Endofound Blossom Ball 2016
8th Annual Blossom Ball
I was – I knew Allison was beautiful and articulate. I did not know that I would be having such a little weep fest down there. I love you Allison so much you have been my sister for six years now. You are such an amazing support and taken such good care of me. I am really happy that you allowed me to direct you in pivotal, emotional scenes while I was on large amounts of Percocet. I feel sure that that was fun for you and that you really felt that the ship was being steered in a really great direction. I love you so much, thank you.
I guess I would have probably preferred an award for like pole vaulting or an Oscar, something that thank you I guess. I guess I would like to start by thanking my uterine tissue for growing in places where it should not. I would like to give a shout out to my fallopian tubes for their hard work through this. I would like to thank my ovaries. You know I love you ovaries even though you have acted like pretty bitchy and weird for the last 15 years; and most of all I would really like to thank my bladder and urethral sphincter for really like holding up through some rough times this year. So I am feeling really good – my team has just been amazing and I have got to give all my love to my team.
But seriously, this means so much to me. I am not a doctor. I do not even play one on TV but I have been given the very unique opportunity to have an audience to share this struggle with, and one that is so private and so painful, emotionally and physically for so many women. Alison sort of articulated everything about the illness that I would have needed to without having it, which is probably why she is such a good actor and impressive person. She also went to Yale and it is not a big deal.
I am also in a position of extreme privilege. I can help create my own schedule. I have the financial resources to seek medical care outside of my insurance network and I even have insurance in the first place. I can take the time I need to recover without worrying about rushing back to a minimum wage job or feeding my children. I am also really lucky that my parents, Carroll Dunham and Laurie Simmons, who are here tonight with me, have always encouraged me to speak up when something feels bad and wrong, when I needed help and answers. They have picked me up off the floor countless times over the last 15 years and I love them not just as parents, but as friends.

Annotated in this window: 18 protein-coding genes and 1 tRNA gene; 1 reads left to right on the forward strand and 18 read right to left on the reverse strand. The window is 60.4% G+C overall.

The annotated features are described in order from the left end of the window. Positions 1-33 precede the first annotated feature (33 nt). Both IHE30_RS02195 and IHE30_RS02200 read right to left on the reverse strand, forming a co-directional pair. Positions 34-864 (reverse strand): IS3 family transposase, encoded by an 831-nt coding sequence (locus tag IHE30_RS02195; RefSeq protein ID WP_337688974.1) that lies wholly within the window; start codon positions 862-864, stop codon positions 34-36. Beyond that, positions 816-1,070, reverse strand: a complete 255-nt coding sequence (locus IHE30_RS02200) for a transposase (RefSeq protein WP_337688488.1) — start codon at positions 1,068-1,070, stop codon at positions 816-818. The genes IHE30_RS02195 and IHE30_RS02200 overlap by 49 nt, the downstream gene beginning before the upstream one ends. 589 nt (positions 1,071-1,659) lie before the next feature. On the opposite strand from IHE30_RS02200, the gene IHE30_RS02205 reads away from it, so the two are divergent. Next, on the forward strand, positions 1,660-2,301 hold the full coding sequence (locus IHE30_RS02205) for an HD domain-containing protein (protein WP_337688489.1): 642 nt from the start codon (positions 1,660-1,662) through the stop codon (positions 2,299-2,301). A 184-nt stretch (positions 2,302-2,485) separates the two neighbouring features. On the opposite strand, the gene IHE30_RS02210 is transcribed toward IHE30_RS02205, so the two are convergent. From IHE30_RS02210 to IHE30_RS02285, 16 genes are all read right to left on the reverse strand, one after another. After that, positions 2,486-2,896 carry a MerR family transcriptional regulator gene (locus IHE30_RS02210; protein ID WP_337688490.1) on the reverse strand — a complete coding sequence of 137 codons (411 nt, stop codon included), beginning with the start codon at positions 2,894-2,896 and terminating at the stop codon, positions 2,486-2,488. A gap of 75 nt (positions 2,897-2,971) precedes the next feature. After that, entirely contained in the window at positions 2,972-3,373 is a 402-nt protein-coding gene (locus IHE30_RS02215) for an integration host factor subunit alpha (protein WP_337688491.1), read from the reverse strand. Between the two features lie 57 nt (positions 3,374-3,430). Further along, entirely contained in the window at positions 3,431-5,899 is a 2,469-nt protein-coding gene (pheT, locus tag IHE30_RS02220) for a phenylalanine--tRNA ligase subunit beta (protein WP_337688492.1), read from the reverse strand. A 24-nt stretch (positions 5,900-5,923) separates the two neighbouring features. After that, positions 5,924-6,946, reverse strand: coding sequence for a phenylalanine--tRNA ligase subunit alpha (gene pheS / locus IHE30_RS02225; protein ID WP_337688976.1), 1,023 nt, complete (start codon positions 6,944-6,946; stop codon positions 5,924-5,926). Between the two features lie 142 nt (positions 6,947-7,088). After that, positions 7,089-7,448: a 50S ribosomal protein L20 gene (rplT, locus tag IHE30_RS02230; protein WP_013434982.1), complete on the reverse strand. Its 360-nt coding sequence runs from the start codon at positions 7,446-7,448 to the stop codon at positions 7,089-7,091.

Even with that support and believe it still took about ten years for anyone to figure out just why I was in so much pain. I am so glad and so grateful Endofound exists and is helping the world to better understand this disease and to end that delay to diagnosis.
Here is the part where I ask you for money. I myself have pledged. I am not going to like brag about how much but it is not like a small amount of money, so just, you know be cool. Padma says it is a lot and I am not as rich as some people think I am, so it is a big sacrifice on my part and I am feeling really good about it. I hope you will too because guess what, medical research is really misogynistic. Endometriosis affects about ten percent of women and last year the NIH spent less than $10,000,000 on research. They have sunk far more money into diseases that affect far fewer people and I think we all know that is because of the stigma that surrounds reproductive health in this country. So let us let our dollars speak and give to a cause that may or may not seem sexy or essential to some but hey, what is sexier or more essential than vibrant, healthy women?
I really want to thank Padma for her amazing support, not just tonight but because since the moment she learned I had been diagnosed she reached out. Not for help with Endofound, not for money, just because she wanted to connect and be there for somebody else who had shared her experience and to me that is the definition of sisterhood and quiet activism. That sisterhood is so powerful and so healing as evidenced by Alison, as evidenced by Susan, this group of amazing women who have been assembled. I would also like to thank my doctor Randy Harris in Los Angeles for diagnosing me but more for believing me. It changed my entire life to be heard and so I love you very much Randy. You are not here but this is for you.
Thank you all so much for being here.